It absolutely shapes things! In the end, I think it transcends its own time but these types of human struggles, we come in and out of them all the time and that’s the plight that we have. Even within the COVID being out there, there’s been plenty of tragedy and sorrow before that. But I do think when it’s more of a collective anxiety or worry like this now, I think music like American Head does help because it’s so gentle and not trying to make you dismiss your sadness or concern, it just helps you.

It’s not that we saw this coming, that was just the kind of the musical direction we had started to go towards. I think it was because we were writing those types of songs. We make a lot of records and we wanted the songs to start to feel like storytelling. Even within the first 30 seconds of the song, I want you to know, “This is how it’s going to go.” I always sort of tell people, it’s like, you meet up with a friend of yours and they say, “I had a dream last night I want to tell you about.” You say, “Sure,” but in your mind, you don’t want them to tell you about the dream for three hours, but if it’s a five-minute thing, sure. I like it when a song lets you know what you’re getting into. The more we were able to tell these sorts of stories and connect them and thematically help each other, that’s part of what The Flaming Lips are about. We’ve always dealt with death. I think that’s part of why music was invented and kept getting collectively added to over and over because there’s nothing else that works for you the way music does.

But just to be clear about the timeline, this album was entirely written and recorded before COVID hit?

Yeah, yeah it was pretty much finished by January. It was all set to come out in June. We were done with the packaging and everything by February or so.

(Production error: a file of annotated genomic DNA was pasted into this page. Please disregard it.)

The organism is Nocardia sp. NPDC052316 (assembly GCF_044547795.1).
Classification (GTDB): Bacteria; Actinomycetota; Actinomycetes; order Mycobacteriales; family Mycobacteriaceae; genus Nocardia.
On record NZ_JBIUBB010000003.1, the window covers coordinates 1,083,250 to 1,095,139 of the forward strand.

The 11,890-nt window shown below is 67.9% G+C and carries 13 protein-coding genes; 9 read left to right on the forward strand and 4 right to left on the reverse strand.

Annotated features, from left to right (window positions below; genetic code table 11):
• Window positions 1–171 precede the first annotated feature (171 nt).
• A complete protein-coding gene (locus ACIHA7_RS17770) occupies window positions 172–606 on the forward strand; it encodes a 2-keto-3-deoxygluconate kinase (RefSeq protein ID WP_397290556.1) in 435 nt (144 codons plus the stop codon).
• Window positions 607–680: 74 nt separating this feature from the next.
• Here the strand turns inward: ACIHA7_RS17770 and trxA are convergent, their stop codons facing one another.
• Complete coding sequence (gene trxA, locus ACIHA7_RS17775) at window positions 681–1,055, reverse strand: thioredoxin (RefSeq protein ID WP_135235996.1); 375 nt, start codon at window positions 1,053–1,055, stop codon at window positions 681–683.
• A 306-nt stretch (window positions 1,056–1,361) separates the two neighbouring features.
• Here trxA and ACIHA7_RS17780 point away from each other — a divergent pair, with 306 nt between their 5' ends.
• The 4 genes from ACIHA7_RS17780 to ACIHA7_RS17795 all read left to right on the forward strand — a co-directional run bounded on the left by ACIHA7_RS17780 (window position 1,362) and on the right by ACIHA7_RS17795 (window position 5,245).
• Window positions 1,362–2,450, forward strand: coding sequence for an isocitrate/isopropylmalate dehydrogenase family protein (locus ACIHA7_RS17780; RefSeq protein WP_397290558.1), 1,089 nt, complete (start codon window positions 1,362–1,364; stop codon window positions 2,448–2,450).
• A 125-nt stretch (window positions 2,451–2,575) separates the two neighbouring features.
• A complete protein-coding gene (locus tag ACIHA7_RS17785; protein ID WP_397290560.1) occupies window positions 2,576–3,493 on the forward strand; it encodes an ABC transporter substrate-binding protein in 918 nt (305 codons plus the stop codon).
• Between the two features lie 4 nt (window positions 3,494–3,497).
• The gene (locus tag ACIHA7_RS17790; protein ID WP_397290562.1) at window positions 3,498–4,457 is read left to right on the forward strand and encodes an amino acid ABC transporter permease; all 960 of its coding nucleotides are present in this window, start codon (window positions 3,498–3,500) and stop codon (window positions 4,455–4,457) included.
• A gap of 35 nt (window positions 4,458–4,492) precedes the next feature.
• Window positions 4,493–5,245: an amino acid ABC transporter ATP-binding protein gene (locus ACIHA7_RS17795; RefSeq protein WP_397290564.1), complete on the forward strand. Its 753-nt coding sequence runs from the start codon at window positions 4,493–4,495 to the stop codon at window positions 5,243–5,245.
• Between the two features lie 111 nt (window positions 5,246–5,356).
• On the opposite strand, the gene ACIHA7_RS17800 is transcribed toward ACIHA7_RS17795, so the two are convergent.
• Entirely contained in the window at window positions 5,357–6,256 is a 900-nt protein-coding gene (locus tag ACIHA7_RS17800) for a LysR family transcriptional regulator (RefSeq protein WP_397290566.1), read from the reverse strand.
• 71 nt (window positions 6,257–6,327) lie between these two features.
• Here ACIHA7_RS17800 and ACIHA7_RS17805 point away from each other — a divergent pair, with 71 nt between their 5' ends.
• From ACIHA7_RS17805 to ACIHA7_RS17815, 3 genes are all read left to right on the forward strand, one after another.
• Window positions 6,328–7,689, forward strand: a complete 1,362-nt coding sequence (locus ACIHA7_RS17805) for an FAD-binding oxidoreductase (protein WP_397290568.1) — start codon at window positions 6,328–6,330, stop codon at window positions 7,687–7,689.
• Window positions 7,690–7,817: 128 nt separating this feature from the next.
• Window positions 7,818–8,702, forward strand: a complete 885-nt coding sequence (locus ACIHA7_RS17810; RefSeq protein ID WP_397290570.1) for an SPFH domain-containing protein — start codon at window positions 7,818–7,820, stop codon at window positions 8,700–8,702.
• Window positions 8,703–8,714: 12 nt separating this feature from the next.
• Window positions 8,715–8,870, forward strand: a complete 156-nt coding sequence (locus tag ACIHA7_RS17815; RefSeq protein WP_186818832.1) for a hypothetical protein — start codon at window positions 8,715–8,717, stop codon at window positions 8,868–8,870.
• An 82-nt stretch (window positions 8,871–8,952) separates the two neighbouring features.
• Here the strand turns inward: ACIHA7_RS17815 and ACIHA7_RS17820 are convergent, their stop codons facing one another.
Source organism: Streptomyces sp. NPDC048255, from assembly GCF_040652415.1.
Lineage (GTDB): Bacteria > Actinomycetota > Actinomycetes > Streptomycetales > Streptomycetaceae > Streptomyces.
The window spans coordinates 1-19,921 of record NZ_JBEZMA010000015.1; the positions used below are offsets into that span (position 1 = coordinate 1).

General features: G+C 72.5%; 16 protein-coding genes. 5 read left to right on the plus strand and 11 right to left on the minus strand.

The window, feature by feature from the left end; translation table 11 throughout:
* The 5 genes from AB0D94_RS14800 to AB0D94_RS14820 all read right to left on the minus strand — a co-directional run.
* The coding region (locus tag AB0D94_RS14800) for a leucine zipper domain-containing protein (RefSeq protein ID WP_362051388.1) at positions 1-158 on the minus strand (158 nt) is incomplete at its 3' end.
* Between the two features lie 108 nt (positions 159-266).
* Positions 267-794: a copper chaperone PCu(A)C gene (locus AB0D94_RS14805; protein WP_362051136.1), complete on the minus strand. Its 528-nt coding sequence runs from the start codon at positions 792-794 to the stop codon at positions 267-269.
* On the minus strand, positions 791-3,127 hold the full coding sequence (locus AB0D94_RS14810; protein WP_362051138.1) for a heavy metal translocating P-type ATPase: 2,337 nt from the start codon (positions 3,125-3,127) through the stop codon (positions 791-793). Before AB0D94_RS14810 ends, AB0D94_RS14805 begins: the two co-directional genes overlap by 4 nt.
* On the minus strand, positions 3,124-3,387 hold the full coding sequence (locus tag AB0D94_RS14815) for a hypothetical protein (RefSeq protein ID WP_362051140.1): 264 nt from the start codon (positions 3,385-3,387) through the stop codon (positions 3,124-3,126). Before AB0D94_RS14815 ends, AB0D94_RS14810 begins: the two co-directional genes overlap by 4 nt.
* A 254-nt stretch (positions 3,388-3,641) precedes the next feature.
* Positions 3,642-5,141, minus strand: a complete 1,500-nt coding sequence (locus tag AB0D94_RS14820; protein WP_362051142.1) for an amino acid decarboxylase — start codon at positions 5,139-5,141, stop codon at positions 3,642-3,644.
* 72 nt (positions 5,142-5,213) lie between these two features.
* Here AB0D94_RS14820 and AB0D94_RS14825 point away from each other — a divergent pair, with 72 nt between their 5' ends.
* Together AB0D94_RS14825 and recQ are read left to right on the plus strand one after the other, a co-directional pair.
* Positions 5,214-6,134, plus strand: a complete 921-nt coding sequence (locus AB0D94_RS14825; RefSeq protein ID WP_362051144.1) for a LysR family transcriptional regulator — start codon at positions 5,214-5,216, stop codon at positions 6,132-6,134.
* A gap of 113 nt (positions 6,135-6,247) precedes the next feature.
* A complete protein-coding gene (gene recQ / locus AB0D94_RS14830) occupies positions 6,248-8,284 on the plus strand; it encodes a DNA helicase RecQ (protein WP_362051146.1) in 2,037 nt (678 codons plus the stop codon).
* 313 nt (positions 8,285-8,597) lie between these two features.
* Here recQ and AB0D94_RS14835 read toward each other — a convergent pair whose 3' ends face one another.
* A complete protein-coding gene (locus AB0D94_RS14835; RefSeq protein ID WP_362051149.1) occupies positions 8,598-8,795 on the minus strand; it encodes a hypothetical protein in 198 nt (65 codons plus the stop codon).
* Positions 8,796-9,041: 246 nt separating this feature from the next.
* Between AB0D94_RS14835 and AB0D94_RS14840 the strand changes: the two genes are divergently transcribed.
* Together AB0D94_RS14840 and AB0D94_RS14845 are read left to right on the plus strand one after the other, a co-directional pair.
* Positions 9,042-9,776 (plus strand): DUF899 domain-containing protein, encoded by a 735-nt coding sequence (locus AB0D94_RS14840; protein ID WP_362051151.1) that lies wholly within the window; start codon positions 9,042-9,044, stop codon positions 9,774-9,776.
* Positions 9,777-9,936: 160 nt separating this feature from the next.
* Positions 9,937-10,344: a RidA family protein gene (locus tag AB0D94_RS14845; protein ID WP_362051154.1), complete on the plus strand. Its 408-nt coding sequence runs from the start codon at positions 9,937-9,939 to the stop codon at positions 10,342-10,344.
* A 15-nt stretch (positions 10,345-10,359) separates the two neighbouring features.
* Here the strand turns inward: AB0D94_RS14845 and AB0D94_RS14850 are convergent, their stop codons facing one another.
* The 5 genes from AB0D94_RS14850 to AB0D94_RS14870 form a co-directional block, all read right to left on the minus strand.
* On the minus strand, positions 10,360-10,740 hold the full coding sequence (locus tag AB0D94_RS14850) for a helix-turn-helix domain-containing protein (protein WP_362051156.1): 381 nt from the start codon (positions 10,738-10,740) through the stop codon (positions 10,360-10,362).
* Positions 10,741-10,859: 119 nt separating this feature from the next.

Records like this one take a little while to set up. Some of our records we’ve done pretty quickly but this one was an album where we had songs two or three years ago. We’d be working on a song and say, “Let’s get a collection of these going.” It’s not that unlike how we made The Soft Bulletin. We were working on a couple of records while that was creeping out of the work we’d been doing. It’s just a motherfucker to write songs! You have to leave your mind completely open and you don’t know where things are going to go. You can sit down and try to write one kind of song but you don’t get to pick! That’s the part where I felt like we had five or six of these tracks and I said we should make it into this singer/songwriter kind of album, let’s get a few more. That becomes the quest! Once you get a batch, you’re struggling to get more songs. That’s the hardest part. That’s the motherfucker.

Usually when you make a record, you put your blood sweat and tears into it and then you get to take it on the road and play these songs for the audiences. You get to see fans in the front row singing the lyrics and there’s the payoff, right? With live music out of the picture right now, what do you want to do with these songs to celebrate their entrance into the world?

Records are set apart from a concert. I say this all the time but records mostly appeal to folks when they’re sitting by themselves, especially an album like American Head. This is an album you’ll listen to on your way to work. It isn’t a party record you play when all of your friends are around. They’re really very personal introspective songs but those are the songs people want to hear live too. A concert is a big communal get-together but the music is a personal experience.

Every concert we do is a kind of combo of all the records we’ve ever done, mostly The Soft Bulletin and [2002’s] Yoshimi Battles the Pink Robots and some other stuff put in there, and we love that, there’s nothing better than playing to an audience that really loves a handful of your songs. Then we pick which other new or old ones we play. It’s rare we’d ever make an album and play that whole album. That’s not why people go to see us. Like when I go to a concert, I might not be there to hear the new album. I’m there because I love their songs I’ve liked for a long time. Like, if you went to see The Rolling Stones, I wouldn’t want them to play their new record start to finish. You want to hear all their classics.


Nobody was going to see Lou Reed to hear the songs he did with Metallica.

[Laughs] See, I’m not allowed to say that but I’m shaking my head yes.

You’re a notoriously outside-the-box guy, a psychedelic futurist if you will. You used the bubble before anyone was talking about the bubble. How do you want to interact with your fans in light of the current situation?